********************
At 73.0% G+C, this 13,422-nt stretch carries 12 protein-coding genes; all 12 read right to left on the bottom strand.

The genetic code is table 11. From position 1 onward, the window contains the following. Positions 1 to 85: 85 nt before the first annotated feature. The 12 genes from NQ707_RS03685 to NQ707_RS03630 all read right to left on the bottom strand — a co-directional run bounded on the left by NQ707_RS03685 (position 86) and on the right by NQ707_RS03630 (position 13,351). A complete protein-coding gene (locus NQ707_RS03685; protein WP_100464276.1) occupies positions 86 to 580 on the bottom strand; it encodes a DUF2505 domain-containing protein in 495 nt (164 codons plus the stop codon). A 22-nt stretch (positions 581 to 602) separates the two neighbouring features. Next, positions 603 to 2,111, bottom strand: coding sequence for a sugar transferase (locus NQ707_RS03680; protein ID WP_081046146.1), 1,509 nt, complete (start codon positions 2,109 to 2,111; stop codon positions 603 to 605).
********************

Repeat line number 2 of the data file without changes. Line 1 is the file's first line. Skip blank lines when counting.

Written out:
The genetic code is table 11. From position 1 onward, the window contains the following. Positions 1 to 85: 85 nt before the first annotated feature. The 12 genes from NQ707_RS03685 to NQ707_RS03630 all read right to left on the bottom strand — a co-directional run bounded on the left by NQ707_RS03685 (position 86) and on the right by NQ707_RS03630 (position 13,351). A complete protein-coding gene (locus NQ707_RS03685; protein WP_100464276.1) occupies positions 86 to 580 on the bottom strand; it encodes a DUF2505 domain-containing protein in 495 nt (164 codons plus the stop codon). A 22-nt stretch (positions 581 to 602) separates the two neighbouring features. Next, positions 603 to 2,111, bottom strand: coding sequence for a sugar transferase (locus NQ707_RS03680; protein ID WP_081046146.1), 1,509 nt, complete (start codon positions 2,109 to 2,111; stop codon positions 603 to 605).